• DKH Gallery

Cubism & Its Influence in Lichtenstein's Printwork

Pablo Picasso and Georges Braque created a movement between 1912 and 1914 that has since influenced children's art projects around the world. Collage is an art project that is beautiful in its simplicity yet has complex underlying concepts that can keep you intrigued for years. That was the beauty and genius of Braques theoretical ideas projected in line and colour. Cubism had a widespread impact on the fine art world at large with the concepts of dimension and space taking a theoretical precedence during its inception. The idea was instead of an impression of an object and the expression of colour, could one explore plane, dimension and space by taking a three dimensional object and flattening or squishing it down into a two dimensional plane but still keep its three dimensional properties within that 2-D space. Cubism allowed the viewer to immediately understand what they were looking at without having the entire object on the visual plane. These ideas would have a profound impact on contemporary artists including Roy Lichtenstein. Despite Lichtenstein being known for the Ben Day process and illuminating the art of the early comic, he often incorporated theoretical ideas brought to the fore by modern European artists, including Cubism.

However, Lichtenstein did not take items from a magazine or le journal as Picasso once did, instead he incorporated the Boîtes that Marcel Duchamp created to display all of his pieces as he wanted them arranged. Lichtenstein followed a similar premise by combining the two ideas by either incorporating his works into one "room" or "wall" into his paintings creating a collage of works within the domestic sphere. The viewer then experiences space and dimension while interacting with 3-D objects in a 2 dimensional plan. This is displayed on his Oil and Magna on canvas Things on the Wall painted in 1973 as shown below (part of the DKH Gallery Collection).

Here we see he liked to use texture and flat colour to create illusion in addition to using collage techniques to create a living interior, not only the finished product but we can visualise the entire space, where nails have been hammered in, where the entire image has been constructed on the wall, the entire process and story is presented. This particular piece is a representation of Lichtenstein's interest in the interiors of buildings, a subject he visited most explicitly in his later work. With the use of his signature Ben Day dots, collage and his interest in "the home", Lichtenstein created a series of works that were able to embody abstract qualities and the deconstruction of an object without losing its immediate visual recognition as a particular form and function.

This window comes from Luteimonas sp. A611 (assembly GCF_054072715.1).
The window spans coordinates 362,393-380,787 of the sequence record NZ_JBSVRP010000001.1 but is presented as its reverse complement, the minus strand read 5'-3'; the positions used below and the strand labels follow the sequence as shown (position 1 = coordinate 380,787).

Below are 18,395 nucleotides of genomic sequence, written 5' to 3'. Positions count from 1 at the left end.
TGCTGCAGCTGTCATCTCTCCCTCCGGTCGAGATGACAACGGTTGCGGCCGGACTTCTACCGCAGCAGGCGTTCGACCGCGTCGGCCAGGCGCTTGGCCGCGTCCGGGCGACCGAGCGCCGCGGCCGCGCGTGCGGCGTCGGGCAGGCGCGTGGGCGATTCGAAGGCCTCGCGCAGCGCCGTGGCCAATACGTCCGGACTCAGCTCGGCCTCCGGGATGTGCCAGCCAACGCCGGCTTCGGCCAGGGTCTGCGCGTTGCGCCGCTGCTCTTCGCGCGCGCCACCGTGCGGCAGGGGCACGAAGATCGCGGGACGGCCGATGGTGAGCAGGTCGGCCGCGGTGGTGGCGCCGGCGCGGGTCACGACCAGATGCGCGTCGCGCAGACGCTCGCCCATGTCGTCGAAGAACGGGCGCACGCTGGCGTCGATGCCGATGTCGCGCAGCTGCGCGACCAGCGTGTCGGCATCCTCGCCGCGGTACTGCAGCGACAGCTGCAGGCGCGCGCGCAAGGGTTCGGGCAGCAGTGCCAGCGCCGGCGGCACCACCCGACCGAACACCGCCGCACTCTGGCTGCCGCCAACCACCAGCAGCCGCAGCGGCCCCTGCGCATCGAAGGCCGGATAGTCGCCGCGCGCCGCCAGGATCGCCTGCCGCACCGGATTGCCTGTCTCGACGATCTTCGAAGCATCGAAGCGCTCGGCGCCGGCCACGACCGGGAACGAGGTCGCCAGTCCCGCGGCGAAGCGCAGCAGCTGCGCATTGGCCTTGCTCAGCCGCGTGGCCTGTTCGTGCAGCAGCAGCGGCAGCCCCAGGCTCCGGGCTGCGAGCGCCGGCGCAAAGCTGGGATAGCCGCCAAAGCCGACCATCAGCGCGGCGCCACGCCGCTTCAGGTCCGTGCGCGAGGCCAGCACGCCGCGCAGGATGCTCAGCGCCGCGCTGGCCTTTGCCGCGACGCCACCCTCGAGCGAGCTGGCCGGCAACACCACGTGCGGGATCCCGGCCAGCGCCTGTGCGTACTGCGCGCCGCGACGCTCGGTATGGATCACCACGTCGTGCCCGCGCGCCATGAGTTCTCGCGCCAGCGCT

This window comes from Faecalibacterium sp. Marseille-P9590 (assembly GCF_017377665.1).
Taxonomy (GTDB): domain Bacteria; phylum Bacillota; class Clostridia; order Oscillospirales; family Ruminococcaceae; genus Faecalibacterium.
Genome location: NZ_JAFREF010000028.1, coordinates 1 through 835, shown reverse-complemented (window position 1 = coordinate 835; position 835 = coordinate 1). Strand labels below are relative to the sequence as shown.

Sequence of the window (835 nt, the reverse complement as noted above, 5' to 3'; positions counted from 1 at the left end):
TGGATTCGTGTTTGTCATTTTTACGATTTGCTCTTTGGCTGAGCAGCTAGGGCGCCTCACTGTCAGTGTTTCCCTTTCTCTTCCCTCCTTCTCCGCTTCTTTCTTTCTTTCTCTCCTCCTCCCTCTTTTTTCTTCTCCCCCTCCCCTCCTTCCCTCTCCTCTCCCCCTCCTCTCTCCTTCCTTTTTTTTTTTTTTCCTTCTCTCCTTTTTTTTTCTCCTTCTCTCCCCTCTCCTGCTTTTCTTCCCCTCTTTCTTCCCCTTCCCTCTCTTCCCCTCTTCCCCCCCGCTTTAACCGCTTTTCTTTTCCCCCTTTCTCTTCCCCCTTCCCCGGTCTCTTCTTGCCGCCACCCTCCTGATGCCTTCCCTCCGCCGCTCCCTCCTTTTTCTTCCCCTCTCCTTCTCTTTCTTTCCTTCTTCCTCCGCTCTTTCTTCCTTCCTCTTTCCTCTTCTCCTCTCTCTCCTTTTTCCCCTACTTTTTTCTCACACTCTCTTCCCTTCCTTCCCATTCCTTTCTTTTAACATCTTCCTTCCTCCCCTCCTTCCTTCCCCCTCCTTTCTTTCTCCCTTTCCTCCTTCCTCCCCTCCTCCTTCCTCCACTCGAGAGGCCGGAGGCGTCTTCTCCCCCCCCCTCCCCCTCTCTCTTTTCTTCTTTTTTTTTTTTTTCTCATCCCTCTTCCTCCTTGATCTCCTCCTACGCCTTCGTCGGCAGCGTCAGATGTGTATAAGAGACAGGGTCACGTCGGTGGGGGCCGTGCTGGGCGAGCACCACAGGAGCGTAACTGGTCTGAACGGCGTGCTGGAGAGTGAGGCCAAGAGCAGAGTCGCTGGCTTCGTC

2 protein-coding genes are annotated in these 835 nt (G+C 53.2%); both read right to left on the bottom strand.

Despite being known for shocking his viewers with the impact of popular culture through the use of the comic strip and employing themes of popular culture, he also incorporated complex art historical concepts such as cubism in his work. Not as an experimentation but as a unique blend of personal style, interest and concept that was able to create a modern and fresh take on a celebrated theorem. Playing on Picasso's original still lives, he not only instituted many of his temple and greek art themes, but used the guitar as a central piece within his work, a nod to history in various ways. He was able to use concepts as well as illusionary tools to nod to history and aesthetic. Each piece in the gallery above is a nod to an art historical movement through the use of the ben day comic strip and collage, staying true to his overall aesthetic and themes.


Things on the Wall , 1973

Cubist Still Life, 1973

Cubist Still Life with Pipe, 1974

Cubist Still Life with Silver Pitcher, 1972

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